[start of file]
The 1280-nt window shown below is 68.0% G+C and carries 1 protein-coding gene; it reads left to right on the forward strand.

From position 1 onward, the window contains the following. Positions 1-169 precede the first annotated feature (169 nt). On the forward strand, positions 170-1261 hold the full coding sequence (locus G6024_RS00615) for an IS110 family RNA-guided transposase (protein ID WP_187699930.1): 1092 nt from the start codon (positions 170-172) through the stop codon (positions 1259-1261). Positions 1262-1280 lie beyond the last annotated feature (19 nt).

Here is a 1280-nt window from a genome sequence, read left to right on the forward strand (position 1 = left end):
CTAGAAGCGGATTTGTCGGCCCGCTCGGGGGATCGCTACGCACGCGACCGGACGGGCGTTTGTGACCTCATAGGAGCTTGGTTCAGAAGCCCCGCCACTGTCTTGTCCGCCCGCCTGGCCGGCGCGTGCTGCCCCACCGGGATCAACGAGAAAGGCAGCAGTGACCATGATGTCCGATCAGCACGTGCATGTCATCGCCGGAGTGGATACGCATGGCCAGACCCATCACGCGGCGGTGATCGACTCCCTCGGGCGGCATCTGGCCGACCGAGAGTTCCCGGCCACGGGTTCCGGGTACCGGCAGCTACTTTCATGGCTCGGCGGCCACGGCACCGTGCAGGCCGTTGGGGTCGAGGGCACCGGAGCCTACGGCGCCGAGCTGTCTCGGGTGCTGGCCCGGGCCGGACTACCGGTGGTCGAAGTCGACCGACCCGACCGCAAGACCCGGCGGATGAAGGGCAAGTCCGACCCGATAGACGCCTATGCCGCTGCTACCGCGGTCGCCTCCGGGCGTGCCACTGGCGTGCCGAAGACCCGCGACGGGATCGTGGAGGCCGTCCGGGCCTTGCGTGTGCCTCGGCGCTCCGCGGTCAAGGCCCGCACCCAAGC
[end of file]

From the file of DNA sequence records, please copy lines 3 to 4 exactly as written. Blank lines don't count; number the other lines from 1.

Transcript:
Here is a 1280-nt window from a genome sequence, read left to right on the forward strand (position 1 = left end):
CTAGAAGCGGATTTGTCGGCCCGCTCGGGGGATCGCTACGCACGCGACCGGACGGGCGTTTGTGACCTCATAGGAGCTTGGTTCAGAAGCCCCGCCACTGTCTTGTCCGCCCGCCTGGCCGGCGCGTGCTGCCCCACCGGGATCAACGAGAAAGGCAGCAGTGACCATGATGTCCGATCAGCACGTGCATGTCATCGCCGGAGTGGATACGCATGGCCAGACCCATCACGCGGCGGTGATCGACTCCCTCGGGCGGCATCTGGCCGACCGAGAGTTCCCGGCCACGGGTTCCGGGTACCGGCAGCTACTTTCATGGCTCGGCGGCCACGGCACCGTGCAGGCCGTTGGGGTCGAGGGCACCGGAGCCTACGGCGCCGAGCTGTCTCGGGTGCTGGCCCGGGCCGGACTACCGGTGGTCGAAGTCGACCGACCCGACCGCAAGACCCGGCGGATGAAGGGCAAGTCCGACCCGATAGACGCCTATGCCGCTGCTACCGCGGTCGCCTCCGGGCGTGCCACTGGCGTGCCGAAGACCCGCGACGGGATCGTGGAGGCCGTCCGGGCCTTGCGTGTGCCTCGGCGCTCCGCGGTCAAGGCCCGCACCCAAGC